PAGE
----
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The Truman Doctrine was first articulated in response to events in Greece and Turkey. Both nations were suffering internal turmoil, and seemed likely to "fall," from the perspective of American leaders, to communism. In response to these events, Truman successfully urged Congress to appropriate hundreds of millions of dollars to provide aid that would help prop up anti-communist leaders in both countries, and even authorized the deployment of military advisors to aid anti-communist fighters.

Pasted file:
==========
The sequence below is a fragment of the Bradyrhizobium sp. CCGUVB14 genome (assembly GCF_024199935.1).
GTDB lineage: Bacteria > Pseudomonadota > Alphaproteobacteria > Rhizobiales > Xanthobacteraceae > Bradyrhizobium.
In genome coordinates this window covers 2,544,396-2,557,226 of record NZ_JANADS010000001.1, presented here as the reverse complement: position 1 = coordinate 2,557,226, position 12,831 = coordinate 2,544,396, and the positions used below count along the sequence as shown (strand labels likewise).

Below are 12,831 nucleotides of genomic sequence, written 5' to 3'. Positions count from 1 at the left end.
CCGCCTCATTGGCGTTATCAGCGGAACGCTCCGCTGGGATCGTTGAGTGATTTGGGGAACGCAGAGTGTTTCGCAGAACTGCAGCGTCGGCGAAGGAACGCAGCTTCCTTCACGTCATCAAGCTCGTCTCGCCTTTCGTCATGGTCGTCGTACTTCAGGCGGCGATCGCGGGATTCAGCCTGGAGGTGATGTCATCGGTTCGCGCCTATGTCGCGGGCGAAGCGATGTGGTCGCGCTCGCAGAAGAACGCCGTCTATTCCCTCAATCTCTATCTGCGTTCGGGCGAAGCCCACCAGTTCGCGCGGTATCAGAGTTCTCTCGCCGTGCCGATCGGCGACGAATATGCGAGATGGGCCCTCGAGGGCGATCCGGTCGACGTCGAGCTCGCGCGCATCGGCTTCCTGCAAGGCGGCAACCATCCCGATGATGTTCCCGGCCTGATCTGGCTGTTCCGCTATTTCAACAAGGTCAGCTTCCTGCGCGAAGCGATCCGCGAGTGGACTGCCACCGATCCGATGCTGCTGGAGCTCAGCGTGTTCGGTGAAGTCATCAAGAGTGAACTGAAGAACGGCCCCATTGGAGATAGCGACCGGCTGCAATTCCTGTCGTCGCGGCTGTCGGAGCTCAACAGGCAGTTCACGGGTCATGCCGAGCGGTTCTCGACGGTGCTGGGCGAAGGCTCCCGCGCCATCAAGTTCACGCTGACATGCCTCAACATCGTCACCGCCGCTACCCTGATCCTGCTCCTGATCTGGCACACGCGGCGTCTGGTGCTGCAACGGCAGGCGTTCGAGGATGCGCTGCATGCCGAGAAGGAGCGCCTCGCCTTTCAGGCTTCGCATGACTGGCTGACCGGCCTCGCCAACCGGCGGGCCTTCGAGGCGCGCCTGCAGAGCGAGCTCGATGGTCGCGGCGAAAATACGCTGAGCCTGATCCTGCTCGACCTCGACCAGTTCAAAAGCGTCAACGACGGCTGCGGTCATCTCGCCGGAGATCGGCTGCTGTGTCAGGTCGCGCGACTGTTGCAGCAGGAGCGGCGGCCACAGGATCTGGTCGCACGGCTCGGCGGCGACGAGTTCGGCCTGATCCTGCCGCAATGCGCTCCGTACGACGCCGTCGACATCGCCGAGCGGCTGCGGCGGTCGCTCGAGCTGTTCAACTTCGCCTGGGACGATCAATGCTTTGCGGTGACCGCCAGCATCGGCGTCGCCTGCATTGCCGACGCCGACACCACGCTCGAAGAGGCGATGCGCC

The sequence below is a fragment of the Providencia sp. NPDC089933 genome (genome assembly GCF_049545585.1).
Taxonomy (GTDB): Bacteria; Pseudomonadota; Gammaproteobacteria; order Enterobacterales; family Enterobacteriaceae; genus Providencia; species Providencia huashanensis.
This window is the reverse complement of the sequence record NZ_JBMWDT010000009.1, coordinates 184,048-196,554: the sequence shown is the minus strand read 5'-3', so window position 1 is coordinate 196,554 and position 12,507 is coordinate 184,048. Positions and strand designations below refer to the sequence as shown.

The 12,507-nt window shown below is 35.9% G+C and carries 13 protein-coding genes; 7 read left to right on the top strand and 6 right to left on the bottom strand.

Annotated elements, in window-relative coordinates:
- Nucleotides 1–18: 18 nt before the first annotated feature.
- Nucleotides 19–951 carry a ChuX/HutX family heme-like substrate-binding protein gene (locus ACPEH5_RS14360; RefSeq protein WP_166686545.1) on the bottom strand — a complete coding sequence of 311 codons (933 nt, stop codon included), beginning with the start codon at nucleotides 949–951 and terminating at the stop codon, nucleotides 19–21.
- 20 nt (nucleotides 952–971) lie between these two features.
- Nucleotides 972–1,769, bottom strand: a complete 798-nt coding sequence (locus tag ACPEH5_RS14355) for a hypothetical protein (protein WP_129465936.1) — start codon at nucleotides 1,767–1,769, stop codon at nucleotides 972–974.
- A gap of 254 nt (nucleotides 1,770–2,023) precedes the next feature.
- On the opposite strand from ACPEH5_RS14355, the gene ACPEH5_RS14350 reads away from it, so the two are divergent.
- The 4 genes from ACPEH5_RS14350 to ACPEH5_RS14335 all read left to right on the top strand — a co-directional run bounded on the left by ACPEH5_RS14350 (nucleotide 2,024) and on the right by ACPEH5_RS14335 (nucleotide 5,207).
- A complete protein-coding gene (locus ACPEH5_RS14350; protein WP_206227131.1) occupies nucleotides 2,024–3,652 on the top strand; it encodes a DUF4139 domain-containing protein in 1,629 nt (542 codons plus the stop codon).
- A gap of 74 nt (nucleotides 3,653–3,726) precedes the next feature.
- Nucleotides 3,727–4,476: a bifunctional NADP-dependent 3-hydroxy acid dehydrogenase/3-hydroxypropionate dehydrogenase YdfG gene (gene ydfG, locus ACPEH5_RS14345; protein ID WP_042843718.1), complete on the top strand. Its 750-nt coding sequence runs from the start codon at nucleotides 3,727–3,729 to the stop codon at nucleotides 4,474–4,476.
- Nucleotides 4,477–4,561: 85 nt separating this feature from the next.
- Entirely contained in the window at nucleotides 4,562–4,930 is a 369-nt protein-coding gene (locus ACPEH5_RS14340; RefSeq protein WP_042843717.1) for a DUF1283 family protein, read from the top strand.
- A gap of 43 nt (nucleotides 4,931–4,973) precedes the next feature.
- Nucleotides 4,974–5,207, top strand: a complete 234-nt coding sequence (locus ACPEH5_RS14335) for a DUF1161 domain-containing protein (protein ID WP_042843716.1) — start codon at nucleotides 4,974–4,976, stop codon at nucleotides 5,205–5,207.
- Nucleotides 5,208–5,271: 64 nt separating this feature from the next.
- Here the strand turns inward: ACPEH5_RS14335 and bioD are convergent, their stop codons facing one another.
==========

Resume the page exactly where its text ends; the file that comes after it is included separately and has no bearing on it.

Through the lens of leadership, the Truman Doctrine can be understood as an acknowledgement that the United States would assume a leading role in resisting what was seen by many as Soviet expansionism. In fact, the decision to appropriate funds for Greece was specifically a response to the fact that the British government could no longer afford to provide aid. Shortly thereafter, the United States invested billions in Western Europe under the Marshall Plan, thus solidifying their position of economic and diplomatic leadership in the postwar world.
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